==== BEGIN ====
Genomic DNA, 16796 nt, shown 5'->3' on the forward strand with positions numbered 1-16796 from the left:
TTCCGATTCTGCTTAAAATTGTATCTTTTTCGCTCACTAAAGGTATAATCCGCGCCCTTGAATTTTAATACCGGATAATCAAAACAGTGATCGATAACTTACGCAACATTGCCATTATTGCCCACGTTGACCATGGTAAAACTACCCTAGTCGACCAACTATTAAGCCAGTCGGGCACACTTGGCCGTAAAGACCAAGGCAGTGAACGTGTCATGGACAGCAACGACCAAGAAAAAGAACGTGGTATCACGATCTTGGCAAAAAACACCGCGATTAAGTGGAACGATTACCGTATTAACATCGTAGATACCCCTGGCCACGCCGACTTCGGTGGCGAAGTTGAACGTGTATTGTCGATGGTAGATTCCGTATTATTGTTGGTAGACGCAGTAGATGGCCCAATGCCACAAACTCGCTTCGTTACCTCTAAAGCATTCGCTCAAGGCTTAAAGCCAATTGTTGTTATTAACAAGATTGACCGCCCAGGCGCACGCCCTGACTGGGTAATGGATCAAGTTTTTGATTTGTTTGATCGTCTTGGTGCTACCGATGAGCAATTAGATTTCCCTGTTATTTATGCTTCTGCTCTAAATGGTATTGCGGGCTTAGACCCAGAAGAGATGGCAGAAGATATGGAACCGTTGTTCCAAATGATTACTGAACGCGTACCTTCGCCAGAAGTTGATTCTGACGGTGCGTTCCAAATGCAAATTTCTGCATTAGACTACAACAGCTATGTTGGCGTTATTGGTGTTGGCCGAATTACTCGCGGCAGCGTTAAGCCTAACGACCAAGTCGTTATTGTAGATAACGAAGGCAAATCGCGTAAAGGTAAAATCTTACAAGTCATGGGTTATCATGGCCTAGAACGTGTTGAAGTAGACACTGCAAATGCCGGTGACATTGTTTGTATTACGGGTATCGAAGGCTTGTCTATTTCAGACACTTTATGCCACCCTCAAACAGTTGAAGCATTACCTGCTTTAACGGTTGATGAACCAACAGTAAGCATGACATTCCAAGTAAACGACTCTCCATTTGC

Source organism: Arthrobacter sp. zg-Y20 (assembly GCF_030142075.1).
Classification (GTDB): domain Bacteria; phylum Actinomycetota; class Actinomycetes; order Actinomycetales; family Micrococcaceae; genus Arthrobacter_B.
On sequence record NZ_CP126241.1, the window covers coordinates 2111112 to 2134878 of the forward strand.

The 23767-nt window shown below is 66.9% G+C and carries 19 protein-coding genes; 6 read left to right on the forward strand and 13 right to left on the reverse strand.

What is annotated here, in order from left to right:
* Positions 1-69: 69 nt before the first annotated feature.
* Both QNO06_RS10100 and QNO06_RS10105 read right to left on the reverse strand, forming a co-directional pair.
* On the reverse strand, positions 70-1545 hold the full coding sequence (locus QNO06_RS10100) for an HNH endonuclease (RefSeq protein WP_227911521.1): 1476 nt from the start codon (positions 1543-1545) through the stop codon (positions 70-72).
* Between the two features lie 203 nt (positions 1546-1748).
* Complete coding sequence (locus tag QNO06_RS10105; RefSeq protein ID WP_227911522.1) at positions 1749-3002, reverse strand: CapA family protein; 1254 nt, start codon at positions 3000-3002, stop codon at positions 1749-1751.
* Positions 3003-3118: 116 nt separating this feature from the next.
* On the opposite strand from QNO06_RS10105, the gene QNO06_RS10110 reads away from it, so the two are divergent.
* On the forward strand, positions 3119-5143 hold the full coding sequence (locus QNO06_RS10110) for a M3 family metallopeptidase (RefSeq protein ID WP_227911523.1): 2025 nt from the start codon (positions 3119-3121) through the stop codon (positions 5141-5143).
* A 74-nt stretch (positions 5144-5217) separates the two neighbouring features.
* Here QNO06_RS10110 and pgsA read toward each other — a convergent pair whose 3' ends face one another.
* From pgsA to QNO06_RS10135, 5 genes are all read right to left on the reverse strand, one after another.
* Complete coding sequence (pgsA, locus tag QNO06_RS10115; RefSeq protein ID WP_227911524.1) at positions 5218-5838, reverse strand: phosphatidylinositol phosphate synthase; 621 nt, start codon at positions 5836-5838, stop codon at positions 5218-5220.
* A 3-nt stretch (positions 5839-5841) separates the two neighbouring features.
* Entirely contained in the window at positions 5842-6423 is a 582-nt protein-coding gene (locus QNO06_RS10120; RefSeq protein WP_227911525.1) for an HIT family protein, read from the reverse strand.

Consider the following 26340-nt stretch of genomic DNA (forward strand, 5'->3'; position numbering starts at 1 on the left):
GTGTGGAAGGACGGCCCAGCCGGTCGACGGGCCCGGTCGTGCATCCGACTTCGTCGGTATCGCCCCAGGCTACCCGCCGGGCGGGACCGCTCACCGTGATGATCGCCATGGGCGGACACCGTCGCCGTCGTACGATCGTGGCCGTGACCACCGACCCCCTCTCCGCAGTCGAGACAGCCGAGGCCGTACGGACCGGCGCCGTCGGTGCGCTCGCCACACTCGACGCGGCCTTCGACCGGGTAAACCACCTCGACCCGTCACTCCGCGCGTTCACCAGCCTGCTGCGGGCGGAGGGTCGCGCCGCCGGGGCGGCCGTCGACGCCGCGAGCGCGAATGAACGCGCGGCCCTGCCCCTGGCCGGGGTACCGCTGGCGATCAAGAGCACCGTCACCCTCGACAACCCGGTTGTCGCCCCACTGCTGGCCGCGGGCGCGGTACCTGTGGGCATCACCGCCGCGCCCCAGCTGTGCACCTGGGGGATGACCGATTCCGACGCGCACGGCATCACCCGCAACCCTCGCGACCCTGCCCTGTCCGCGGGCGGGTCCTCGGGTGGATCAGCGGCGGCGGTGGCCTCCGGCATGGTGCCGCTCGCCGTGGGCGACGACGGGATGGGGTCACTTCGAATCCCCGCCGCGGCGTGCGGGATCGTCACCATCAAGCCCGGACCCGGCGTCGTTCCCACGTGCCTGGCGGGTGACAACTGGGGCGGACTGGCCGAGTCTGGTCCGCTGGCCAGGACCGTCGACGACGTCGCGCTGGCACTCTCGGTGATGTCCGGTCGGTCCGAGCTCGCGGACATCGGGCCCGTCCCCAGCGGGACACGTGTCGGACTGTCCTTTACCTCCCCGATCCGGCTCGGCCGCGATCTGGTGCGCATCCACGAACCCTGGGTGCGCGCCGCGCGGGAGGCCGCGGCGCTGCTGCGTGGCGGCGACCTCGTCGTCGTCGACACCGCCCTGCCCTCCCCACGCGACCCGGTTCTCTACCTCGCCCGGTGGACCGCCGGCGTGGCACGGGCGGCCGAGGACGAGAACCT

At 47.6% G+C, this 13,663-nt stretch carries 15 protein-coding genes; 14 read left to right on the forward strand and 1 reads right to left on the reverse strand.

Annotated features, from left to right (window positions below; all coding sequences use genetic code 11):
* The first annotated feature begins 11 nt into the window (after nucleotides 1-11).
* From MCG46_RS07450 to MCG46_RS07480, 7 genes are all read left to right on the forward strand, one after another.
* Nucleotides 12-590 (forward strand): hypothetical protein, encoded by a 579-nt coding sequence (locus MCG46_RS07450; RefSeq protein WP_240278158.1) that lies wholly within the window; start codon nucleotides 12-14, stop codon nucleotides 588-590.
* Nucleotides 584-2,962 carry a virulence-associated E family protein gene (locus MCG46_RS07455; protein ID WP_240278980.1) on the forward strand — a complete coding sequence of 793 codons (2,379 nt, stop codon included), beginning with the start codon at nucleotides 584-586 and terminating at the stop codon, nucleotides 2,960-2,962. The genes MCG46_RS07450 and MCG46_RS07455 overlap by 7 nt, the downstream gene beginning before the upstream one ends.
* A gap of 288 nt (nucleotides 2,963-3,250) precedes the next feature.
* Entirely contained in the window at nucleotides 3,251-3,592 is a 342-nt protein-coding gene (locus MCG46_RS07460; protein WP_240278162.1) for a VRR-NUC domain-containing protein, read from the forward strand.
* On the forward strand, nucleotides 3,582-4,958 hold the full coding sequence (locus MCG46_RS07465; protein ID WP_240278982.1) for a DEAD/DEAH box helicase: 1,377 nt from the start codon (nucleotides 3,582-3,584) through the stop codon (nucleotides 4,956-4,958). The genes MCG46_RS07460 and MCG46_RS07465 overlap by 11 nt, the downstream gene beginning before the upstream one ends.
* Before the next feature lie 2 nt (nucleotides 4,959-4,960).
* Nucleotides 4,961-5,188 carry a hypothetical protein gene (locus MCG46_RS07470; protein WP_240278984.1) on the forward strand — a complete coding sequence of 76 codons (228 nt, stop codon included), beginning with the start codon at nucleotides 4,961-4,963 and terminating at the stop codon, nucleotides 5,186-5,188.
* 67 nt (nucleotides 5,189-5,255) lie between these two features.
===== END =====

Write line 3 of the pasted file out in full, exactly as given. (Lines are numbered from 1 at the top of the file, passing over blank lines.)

Source organism: Arthrobacter sp. zg-Y20 (assembly GCF_030142075.1).